Here’s what South Africans should do with 10k 
Where should I save R10 000 in South Africa?

Whether it was a 13th cheque, some extreme budgeting, or possibly that you just have a bit of extra cash lying around – either way, it’s probably best to decide what to do with this money sooner rather than later. Let’s say you’ve ended up with R10 000, and now need to decide how to save this money and where the best place would be to save it (and no under your mattress is not an option). It’s our goal to make sure you are well-informed about your options so that you can make the best decision suited to your needs.  

As with any savings plan, you first need to understand what the reason behind saving is, and how long you want to save for. For example, you could be saving towards your wedding happening in a year’s time, or you could be saving for the long term to buy a house in 10 years’ time and you want a place you can constantly contribute towards. Before we go down the route of explaining your saving and investment options, let’s understand both terms a bit better. 

What’s the difference between saving and investing? 

Saving refers to setting aside money in a low-risk, liquid account, such as a savings account, for short-term goals or emergencies. Investing, on the other hand, involves putting money into assets such as stocks, bonds, or real estate with the expectation of earning a return through capital appreciation or income. Investing generally carries more risk than saving, but also has the potential for higher returns. The main difference between the two is the level of risk and the time horizon for the money. Saving is for short-term goals and investing is for long-term goals.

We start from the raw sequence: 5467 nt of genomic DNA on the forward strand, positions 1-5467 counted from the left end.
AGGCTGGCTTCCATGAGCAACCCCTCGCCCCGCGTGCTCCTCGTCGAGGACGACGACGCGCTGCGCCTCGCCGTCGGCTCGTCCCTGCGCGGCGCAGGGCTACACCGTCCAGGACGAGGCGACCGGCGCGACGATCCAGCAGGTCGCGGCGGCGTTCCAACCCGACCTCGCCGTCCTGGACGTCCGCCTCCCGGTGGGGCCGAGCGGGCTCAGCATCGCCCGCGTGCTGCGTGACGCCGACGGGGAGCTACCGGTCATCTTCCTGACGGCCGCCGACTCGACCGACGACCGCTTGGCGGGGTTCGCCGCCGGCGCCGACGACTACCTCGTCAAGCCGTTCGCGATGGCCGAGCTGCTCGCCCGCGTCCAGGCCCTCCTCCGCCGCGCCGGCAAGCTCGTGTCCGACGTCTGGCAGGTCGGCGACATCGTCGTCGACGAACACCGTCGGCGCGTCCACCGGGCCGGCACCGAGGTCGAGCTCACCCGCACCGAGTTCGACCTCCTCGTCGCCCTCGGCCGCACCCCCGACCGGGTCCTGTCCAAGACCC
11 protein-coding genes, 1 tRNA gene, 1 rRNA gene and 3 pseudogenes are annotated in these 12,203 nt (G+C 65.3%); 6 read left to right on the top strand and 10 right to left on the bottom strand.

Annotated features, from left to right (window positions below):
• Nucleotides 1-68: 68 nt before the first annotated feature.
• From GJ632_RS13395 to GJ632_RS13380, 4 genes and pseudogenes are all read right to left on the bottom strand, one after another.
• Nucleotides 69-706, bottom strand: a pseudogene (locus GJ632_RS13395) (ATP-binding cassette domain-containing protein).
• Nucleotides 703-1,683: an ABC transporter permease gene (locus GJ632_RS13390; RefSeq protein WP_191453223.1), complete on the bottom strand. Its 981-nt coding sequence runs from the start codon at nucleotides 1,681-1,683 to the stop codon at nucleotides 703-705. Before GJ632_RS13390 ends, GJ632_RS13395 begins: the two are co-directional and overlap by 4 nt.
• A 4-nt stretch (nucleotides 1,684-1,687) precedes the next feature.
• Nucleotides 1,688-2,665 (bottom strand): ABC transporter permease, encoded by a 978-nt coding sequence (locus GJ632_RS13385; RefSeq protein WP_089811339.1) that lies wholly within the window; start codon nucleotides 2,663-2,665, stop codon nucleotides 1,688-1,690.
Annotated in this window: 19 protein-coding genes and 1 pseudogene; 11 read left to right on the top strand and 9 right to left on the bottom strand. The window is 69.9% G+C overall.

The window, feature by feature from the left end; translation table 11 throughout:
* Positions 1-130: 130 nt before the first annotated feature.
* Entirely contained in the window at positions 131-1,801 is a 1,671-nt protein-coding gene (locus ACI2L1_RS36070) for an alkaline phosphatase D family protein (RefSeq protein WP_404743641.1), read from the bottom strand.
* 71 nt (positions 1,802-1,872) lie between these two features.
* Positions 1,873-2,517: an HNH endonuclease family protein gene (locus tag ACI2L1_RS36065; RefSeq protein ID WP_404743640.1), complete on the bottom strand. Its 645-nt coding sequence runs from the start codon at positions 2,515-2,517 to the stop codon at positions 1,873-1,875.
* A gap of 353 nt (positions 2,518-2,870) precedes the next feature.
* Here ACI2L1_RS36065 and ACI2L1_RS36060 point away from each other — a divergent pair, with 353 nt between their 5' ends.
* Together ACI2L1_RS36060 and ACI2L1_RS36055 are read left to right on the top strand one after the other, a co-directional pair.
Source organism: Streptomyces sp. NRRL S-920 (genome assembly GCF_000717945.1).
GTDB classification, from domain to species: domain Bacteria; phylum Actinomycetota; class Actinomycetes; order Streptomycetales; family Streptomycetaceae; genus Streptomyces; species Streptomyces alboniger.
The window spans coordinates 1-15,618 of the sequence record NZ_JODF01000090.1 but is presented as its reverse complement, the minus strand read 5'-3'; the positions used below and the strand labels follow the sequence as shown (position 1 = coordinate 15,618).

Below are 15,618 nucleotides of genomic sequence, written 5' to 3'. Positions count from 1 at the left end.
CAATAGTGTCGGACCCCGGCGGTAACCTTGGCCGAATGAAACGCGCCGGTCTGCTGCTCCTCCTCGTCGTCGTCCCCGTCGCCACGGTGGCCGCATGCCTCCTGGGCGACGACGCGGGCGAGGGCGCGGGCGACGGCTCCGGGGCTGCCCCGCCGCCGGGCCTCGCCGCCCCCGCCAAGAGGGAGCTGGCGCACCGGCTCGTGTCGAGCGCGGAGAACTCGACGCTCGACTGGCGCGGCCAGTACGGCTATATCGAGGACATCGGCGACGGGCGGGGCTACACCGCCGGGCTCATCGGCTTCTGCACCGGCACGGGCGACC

There are however low-risk investment accounts where you can save money, and we will explain this later on.  

As a South African what should I do with 10k?  

South Africans have endless options when it comes to secure, interest baring accounts and investment accounts. Before we give you all the options available, it’s best to take note that we are by no means, financial advisors. Most of our insights have come from doing thorough research on all your options as well as engaging in communities like The Fat Wallet Community.  

If you’re looking to grow your money over the long term, you’ll want to find investment opportunities that offer great returns while minimizing risk. There are a variety of options out there, so it’s important to do your research and figure out what’s best for you. Often, the simplest solution is to set up a debit order from your current account into a separate savings or notice account. This offers a low level of risk but generally doesn’t earn much in terms of return. If you’re willing to take on a bit more risk, you could look into other options that have the potential to earn higher returns. Whatever you decide, be sure to think carefully about the risks and rewards before making any decisions. 

Here are 5 things you could do with R10 000 in South Africa 

1. Reduce your debt first 

Before you even start going down the saving and investment journey, the first item to check off is reducing your debt as much as possible. South Africans often find themselves in crippling debt, and this is not smart if you are wanting to save for the short or long term. First have a look at all your current debt, and then reduce the amount of interest you pay on outstanding debts. Additionally, paying off high-interest debt, such as credit card debt, can help improve your credit score and financial stability. Additionally, it can also help you to have a peace of mind as it will lower your debt to income ratio which is important for future loan applications.  

2. High-interest savings account 

Again, as we said we can’t give you our advice, but we can tell you what other South Africans and financial experts would recommend. According to Rateweb, the top 5 savings accounts in South Africa are: 

  1. ABSA TruSave 
  1. African Bank MyWorld Account 
  1. Capitec Fixed Term Savings 
  1. FNB Savings Account 
  1. Investec Prime Saver